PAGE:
Powder Room Update: Wall Planking, Skim Coating and Paint

After Demo, Tiling,  Plumbing, and patching many holes it was time to plank the walls.  I used 1in. x 12in. x 6ft tongue and groove pine from home depot.  I hand picked the boards and tried to find the best looking ones (i.e. few knots, no holes, straight, no dents, etc).

Putting the boards up was pretty easy.  I didn’t take many pictures as I was doing my best to take full advantage of the grandma babysitting service I had for the day (Thanks Grambee!).
 Planking is pretty straight forward-
  • Find studs
  • Make sure the boards are level 

Here’s what I did with some of the slightly tricky parts-

Cutting around pipes:

I thought cutting around pipes would be way more terrible than it actually was.  I cut a scarf joint and then traced an appropriate sized circle with a compass, and cut out said circles with my scroll saw.

Note: If you have the right tools you could easily just cut a circle straight out of the board instead of doing the scarf joint/scroll saw business.  I do have these alleged tools.  But honestly, I didn’t feel like rummaging through my unorganized garage to locate said tools.  So I used what I had out.

Cutting around light switches:

After notching a hole in the top plank for the light switch and outlet (w/ my scroll saw) I then made a boarder with scrap 1×2 boards.  In the picture below you can see I sloppily chiseled out  a space so the border would sit flush with the pine planking.  The sloppy part will be covered up with the 1×2 cap piece (for the outlet I cut the pieces with my scroll saw which proved easier and provided a cleaner cut).  I’ll have to use spacers and pick up some longer screws to push the light switches out far enough.

Floor Board and trim:  

In anticipation of the floor boards and door trim taking abuse I used poplar wood.  I felt ok using pine planking as opposed to cedar in the powder room since generally it’ll stay dry, if I was doing this in a full bath I would have forked over the extra $$’s for cedar planking.

Corner Trim and Cap pieces:

I haven’t nailed the corner trim but I plan on using something similar to this (my stuff is unprimed oak).

For the Cap pieces I’m using two pieces of select 1×2 pine.  The bottom piece with the 2″ side flush against the wall, and the top piece sitting with it’s 1″ side flush against the wall.

I still haven’t decided how I’m framing the mirror. So, for now I’ve left the cap pieces on the mirror wall off.


Ceiling trim:

I really liked Remodehalic’s bathroom trim, particularly what they did with the ceiling.  The ceiling trim is different than crown molding, but adds nice detail.  The only problem I ran into was dealing with our wonky walls.  It was absolutely impossible to make my boards connect perfectly.  I’m sure somebody with more experience would have known how to combat this.  After painting and caulking I’m going to decide if I need to add an oak trim piece along the edges to hide any wonky gaps that aren’t hidden well enough by caulking.   I think for the most part, gaps filled in with caulking are fine, and nobody except for me (or somebody like me who’s interested in wood trim) is ever going to notice.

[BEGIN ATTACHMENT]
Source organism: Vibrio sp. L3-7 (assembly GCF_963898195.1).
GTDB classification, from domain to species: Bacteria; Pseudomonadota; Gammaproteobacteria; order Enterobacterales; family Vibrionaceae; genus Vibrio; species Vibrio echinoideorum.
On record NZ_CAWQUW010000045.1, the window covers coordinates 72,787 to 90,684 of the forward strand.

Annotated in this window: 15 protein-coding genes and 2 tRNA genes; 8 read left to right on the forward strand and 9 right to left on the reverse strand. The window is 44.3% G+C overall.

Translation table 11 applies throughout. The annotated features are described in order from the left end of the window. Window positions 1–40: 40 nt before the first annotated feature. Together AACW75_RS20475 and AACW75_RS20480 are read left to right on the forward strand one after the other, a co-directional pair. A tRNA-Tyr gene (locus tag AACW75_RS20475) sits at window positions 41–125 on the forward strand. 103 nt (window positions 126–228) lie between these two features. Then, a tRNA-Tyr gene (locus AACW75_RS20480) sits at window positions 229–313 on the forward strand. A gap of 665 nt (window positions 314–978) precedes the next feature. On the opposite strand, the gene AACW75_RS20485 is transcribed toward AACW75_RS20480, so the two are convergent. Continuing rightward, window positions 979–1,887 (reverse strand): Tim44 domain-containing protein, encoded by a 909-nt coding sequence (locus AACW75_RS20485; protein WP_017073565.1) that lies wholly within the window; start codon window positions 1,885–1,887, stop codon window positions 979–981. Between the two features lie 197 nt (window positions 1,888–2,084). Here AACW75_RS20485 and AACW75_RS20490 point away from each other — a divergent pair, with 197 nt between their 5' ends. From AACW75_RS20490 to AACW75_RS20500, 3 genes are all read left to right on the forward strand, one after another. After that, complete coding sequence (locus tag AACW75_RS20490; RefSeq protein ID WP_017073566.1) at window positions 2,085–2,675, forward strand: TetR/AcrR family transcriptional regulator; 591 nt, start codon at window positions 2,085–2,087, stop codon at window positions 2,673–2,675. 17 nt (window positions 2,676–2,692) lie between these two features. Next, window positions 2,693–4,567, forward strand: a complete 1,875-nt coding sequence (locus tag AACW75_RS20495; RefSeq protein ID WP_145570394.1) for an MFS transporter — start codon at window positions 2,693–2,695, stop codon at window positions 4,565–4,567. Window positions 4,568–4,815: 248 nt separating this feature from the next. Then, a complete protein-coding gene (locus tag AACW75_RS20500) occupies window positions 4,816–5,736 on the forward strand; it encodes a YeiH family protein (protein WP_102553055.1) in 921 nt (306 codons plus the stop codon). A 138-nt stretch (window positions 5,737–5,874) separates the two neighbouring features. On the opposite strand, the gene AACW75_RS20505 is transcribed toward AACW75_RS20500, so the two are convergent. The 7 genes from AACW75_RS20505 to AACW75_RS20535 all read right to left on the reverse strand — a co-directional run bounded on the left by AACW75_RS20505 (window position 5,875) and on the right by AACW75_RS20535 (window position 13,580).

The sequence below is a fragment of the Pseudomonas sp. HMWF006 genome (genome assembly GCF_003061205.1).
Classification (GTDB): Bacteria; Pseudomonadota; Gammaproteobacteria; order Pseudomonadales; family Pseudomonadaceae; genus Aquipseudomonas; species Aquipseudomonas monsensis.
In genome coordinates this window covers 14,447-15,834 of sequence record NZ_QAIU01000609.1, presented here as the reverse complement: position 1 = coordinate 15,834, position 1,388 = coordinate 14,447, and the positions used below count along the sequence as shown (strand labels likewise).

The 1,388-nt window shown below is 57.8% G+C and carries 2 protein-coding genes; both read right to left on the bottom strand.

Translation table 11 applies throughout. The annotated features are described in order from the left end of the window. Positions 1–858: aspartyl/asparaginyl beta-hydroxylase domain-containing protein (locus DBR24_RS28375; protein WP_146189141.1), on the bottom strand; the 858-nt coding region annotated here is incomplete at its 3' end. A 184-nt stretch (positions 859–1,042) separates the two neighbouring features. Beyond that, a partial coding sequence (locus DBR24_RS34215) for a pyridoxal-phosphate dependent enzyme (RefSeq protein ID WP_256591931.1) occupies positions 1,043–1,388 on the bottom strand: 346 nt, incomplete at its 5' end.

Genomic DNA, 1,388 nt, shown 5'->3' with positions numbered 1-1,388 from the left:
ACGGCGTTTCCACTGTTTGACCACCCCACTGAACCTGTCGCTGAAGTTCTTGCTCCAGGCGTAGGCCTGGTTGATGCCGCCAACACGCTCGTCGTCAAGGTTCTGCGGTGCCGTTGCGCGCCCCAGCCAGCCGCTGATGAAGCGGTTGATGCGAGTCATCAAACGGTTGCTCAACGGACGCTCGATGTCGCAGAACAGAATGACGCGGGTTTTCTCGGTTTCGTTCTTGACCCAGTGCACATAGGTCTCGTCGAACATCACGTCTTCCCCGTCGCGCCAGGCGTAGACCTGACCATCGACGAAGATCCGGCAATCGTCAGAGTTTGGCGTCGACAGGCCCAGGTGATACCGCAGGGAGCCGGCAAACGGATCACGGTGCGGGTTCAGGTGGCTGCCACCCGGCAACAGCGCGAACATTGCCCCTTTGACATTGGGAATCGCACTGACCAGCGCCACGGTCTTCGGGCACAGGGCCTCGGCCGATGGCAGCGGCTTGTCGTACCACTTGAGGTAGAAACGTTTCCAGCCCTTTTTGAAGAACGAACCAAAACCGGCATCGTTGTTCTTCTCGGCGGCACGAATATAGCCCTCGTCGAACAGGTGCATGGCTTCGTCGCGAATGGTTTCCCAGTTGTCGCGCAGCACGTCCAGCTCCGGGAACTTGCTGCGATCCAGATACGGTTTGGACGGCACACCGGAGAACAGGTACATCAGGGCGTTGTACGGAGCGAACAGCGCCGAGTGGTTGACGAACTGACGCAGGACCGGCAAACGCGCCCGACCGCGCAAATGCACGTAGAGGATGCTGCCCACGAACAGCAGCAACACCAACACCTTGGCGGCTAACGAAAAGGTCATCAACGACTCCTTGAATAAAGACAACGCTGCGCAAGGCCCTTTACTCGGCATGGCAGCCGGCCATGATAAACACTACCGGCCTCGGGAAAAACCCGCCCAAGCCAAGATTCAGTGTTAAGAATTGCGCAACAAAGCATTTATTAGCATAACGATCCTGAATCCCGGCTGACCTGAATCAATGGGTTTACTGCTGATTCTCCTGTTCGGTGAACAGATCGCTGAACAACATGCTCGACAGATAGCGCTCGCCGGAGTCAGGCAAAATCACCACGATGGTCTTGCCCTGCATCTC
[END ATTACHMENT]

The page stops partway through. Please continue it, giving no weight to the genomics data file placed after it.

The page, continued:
Paint and Skim Coating:

So, I painted the walls in here.  Mainly to see if the room could pull off the dark walls no window look.  I liked the color, but it made me really  hate the wall texture.  
About a year ago I was talking with some Army wife friends’ who were from the Midwest.  They were telling me how they hated all these awful PNW textured walls.  Apparently they have far fewer textured walls in the Midwest?  I’ve never really noticed walls being textured/not, but after it was pointed out I can’t stop noticing them everywhere I go.  One of those friends even told me if she stared long enough she could see creepy faces in the texture.

So, I decided to skim coat the powder room..  I know textured walls are better for a future rental property.  But I figured doing it in such a small low traffic space would be fine.  I was also just interested in learning how to skim coat.  Here’s one of the beginning coats.

I’ve done 2-3 coats of joint compound, and just finished a second coat of the top coat.  I THINK I am done skim coating and after this last coat is dry and sanded I’ll get to paint and see if skim coating was worth it.  Cross your fingers for me, I might die if I slap the paint on the walls and find out I hate the flat walls.  Also,  I’m not planning on skim coating the ceiling.  So hopefully the lightly textured ceiling isn’t terribly noticeable.  I don’t know if I could handle skim coating the ceiling.

Here are a few “where we are now” photos:

I forgot to mention that I added some 1×2’s on the top of the door to make it more craftsman style-ish.

But all in all EXCITING THINGS ARE HAPPENING IN MY POWDER ROOM!  I am VERY excited to move on from all this mundane drywall-sanding-hole patching business.

Also, we officially have a fully functioning toilet in there!!  Still missing a sink, hand washing has to be done in the kitchen for now.  I hope to make a post shortly on the toilet installation.

Otherwise, next up is painting, vanity building, mirror framing, sink installation and door painting.  Not necessarily in that order.

Happy Monday 🙂

Comments

  1. says

    Great job on planking the walls! The progress you’ve shared definitely shows how hard you’ve been working for that project. Moreover, I can only imagine the effort you exerted in order to precisely cut and shape the woods. I’ll be looking forward to reading more updates and seeing more progress in your future posts. Thanks for sharing! Have a great day!

    Gordon Fox @ Prince And Sons

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